Or, another way of putting this, when does the U.S. government (or any government) actually start protecting the rights of Main Street and not just the extreme revenue wishes of Wall Street? I look forward to the day when the U.S. Government takes its hand out of my pocket and moves to protect my back. The only politician that recently gave me hope is the California governor.
Firing the US CFO, CEO and COB
One of the very first things that typically would happen if a CFO, or in the case the Secretary of the Treasury Harry Paulson, popped in to tell the board (Congress), that the company (country) was — surprise — going bankrupt would be to fire the guy, and then likely fire the CEO. This would be done for two reasons. One, Paulson’s news blindsided those who have to deal with it, making them look incompetent and reducing dramatically their ability to deal with the problem timely and well. Two, none of the major players would trust either his ability or his honesty after such an event (probably both). The fact that he then came up with a “blank check” plan should have been the equivalent of putting a booster rocket under his butt, launching him out of the job and just short of off the planet.
This goes beyond the executive branch and Republican Party because congressional oversight appears in hindsight to have been on vacation — or worse, possibly allowing things to go bad for political gain. When the House went to vote on the bailout plan, the Speaker, who supposedly was for the plan, castigated her opponents, virtually assuring the plan wouldn’t pass. Were she a Chairman of the Board, she would likely been asked to step down and possibly even resign from that board because she was making the problem worse.
As I mentioned, I ended last week listening to the California governor talk about promoting the state of California at CeBIT and reflected on what this meant. In a way, I think it meant that thanks to our economic problems, sales overseas will be important to the country’s and state’s survival. Rather than spending time blaming folks for the problem, the governor was getting off his own butt and driving an increase in state revenue without calling for higher taxes.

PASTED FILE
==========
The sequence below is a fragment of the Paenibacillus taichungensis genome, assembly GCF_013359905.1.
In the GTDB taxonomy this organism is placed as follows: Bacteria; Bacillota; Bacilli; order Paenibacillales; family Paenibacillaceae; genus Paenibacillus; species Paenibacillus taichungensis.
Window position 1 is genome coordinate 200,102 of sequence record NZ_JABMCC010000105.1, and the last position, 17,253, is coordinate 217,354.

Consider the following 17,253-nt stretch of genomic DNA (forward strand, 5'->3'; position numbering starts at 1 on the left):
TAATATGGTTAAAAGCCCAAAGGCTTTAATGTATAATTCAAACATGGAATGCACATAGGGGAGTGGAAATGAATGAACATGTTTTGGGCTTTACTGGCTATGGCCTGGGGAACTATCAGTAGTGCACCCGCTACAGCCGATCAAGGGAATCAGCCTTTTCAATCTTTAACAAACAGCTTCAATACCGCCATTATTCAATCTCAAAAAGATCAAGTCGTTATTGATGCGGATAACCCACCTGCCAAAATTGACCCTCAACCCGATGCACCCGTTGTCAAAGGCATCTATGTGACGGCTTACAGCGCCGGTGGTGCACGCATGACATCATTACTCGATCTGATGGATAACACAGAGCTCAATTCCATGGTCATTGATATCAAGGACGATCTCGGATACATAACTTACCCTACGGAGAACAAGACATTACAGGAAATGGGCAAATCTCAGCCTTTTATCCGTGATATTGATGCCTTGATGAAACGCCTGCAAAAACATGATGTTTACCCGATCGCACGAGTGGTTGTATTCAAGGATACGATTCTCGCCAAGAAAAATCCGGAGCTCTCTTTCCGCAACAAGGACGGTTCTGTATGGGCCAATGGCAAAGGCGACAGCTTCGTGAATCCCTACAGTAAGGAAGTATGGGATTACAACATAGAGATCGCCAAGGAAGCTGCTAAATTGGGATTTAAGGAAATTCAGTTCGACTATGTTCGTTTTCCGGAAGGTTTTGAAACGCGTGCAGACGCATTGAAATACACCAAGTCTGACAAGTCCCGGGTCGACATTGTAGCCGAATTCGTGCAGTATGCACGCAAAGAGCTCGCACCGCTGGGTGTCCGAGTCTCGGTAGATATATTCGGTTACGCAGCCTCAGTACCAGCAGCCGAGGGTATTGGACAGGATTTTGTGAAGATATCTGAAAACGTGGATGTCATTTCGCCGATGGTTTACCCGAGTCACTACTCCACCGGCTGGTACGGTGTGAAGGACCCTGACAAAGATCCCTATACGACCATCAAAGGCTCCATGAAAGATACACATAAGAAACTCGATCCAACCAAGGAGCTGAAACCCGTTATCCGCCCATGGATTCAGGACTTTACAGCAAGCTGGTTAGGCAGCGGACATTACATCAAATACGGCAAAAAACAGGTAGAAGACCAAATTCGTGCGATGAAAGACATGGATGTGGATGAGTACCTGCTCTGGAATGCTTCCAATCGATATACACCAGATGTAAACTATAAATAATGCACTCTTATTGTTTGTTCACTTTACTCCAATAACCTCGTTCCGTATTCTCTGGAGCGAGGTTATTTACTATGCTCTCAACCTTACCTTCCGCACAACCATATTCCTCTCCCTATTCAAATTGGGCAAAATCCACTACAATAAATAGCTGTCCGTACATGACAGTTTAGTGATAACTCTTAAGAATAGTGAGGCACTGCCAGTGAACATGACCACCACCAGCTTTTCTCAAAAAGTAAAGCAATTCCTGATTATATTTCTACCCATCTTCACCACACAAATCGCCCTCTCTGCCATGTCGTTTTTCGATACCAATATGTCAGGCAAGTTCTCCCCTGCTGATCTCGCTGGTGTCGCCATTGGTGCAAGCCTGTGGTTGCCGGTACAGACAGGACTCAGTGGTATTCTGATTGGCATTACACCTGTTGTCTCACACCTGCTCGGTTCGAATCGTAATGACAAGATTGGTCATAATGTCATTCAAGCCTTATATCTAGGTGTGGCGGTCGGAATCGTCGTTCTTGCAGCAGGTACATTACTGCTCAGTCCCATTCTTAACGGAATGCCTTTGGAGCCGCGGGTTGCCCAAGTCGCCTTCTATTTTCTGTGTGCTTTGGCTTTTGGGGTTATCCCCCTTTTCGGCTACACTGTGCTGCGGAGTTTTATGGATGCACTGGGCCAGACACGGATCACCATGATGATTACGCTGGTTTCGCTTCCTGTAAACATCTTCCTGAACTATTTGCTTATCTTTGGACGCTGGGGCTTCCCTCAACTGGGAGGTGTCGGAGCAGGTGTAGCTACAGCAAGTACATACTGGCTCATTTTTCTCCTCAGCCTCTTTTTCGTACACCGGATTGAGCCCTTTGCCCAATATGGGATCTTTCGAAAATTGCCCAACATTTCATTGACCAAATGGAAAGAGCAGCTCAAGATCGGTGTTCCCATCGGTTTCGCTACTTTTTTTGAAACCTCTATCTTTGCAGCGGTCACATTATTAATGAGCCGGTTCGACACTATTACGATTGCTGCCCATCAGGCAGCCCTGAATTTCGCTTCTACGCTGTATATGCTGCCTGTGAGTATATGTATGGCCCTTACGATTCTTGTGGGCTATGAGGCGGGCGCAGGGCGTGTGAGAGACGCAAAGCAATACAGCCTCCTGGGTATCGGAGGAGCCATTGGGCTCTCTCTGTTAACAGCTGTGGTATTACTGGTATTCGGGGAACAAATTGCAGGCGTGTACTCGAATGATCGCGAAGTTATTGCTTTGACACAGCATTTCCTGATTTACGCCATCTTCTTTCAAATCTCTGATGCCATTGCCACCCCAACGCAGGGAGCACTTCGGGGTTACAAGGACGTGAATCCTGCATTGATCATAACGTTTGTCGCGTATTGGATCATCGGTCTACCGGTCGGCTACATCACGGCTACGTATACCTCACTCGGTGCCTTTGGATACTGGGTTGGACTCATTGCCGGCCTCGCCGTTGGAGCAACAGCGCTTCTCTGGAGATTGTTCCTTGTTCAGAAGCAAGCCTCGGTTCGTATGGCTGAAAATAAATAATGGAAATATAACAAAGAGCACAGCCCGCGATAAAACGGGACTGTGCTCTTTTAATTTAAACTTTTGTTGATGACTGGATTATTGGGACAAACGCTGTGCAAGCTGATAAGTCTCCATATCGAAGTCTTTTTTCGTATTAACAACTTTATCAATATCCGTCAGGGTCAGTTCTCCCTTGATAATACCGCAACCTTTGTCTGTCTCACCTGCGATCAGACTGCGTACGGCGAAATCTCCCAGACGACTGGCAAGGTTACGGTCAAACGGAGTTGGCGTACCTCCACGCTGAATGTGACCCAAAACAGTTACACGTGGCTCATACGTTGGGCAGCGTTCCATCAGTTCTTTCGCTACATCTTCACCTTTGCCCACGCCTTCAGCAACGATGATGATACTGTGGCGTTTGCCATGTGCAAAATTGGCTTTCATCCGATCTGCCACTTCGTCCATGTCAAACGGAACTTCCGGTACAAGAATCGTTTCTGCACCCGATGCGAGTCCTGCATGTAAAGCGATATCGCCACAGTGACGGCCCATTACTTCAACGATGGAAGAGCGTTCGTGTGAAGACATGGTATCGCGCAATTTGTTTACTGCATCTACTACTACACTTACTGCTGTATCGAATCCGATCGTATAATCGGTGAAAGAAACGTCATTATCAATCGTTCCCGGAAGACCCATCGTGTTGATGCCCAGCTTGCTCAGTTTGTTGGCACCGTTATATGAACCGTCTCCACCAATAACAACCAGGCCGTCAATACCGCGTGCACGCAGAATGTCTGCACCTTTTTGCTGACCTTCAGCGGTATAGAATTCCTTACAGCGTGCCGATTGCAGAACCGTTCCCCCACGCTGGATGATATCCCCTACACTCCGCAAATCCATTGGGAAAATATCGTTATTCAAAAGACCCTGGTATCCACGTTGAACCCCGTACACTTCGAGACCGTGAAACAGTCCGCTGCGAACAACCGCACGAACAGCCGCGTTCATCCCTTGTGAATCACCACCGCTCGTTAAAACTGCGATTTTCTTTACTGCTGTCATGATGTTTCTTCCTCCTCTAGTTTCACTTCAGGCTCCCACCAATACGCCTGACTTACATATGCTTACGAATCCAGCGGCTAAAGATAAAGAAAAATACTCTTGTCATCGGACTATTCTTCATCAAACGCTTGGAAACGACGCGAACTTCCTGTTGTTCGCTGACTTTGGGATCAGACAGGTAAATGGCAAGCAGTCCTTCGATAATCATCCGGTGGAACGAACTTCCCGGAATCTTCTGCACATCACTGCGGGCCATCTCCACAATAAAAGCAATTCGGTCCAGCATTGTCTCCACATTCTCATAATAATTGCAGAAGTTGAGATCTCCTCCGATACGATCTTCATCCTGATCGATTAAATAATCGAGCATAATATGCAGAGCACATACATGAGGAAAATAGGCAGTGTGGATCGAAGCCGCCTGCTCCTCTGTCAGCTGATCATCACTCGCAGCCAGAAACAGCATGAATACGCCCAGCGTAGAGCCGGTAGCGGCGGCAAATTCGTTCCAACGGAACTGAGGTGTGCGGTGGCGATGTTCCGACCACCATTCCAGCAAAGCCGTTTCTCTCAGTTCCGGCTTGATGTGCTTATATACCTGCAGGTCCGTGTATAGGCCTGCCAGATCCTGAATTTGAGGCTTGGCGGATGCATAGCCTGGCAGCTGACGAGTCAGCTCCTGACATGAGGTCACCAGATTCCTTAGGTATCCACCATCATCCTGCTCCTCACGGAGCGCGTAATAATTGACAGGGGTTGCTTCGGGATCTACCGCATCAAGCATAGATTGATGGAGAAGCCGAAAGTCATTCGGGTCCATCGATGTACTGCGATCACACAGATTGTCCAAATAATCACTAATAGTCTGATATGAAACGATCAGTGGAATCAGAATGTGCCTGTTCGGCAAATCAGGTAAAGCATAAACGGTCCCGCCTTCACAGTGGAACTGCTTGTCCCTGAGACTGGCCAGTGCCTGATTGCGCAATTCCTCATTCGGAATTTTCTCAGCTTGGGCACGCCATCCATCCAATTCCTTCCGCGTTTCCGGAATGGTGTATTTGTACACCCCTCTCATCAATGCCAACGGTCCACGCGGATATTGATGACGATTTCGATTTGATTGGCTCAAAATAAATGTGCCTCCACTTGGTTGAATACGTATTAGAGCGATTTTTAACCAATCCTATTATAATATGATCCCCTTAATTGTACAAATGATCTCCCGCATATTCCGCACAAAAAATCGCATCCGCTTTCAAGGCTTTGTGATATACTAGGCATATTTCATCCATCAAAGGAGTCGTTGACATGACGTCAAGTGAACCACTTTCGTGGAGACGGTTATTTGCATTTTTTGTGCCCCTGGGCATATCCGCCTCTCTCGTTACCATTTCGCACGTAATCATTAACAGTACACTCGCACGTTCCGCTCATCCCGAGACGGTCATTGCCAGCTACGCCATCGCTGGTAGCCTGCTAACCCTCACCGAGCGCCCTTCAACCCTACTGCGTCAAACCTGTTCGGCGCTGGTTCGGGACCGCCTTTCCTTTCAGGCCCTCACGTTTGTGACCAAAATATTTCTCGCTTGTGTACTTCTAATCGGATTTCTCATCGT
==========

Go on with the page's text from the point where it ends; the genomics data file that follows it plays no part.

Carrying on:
I was left thinking that of all the politicians I’ve seen speak, Arnold was the only one that was talking like a successful turnaround CEO might and focusing on increasing our revenue from exports rather than focusing on increasing taxes. Like turning around a company, if we really want to turn around the country, we need more people focused on revenues like Arnold Schwarzenegger was. It was fascinating to listen to the Europeans refer to California as a country and not a state, one they specifically thought better of than its parent.
Product of the Week: HP TouchSmart PC Generation 2
Given that I started by pointing to HP as a successful turnaround, so much so that it now leads its industry, I thought I’d commend my favorite HP product this week. While the iPhone introduced touch to the world, it is Microsoft Surface that appears to be getting most of the TV play, at least on NBC, during this crisis.
While the TouchSmart’s multi-touch capability is very limited, the use of your fingers to move and manage things is both intuitive and fun. It is also, with the expected release of Windows 7 and touch-capable Apple PC products next year, supposed to be vastly more common.
HP is the only company that has ever outsold Apple with an all-in-one product in any market (NPD’s reports had put the current TouchSmart ahead of the aging iMac during the summer). Just beating the all-in-one market leader Apple would probably be enough, but the offering is also attractive, easy to use, fun, and relatively inexpensive for its class — so the new HP TouchSmart PC is my product of the week.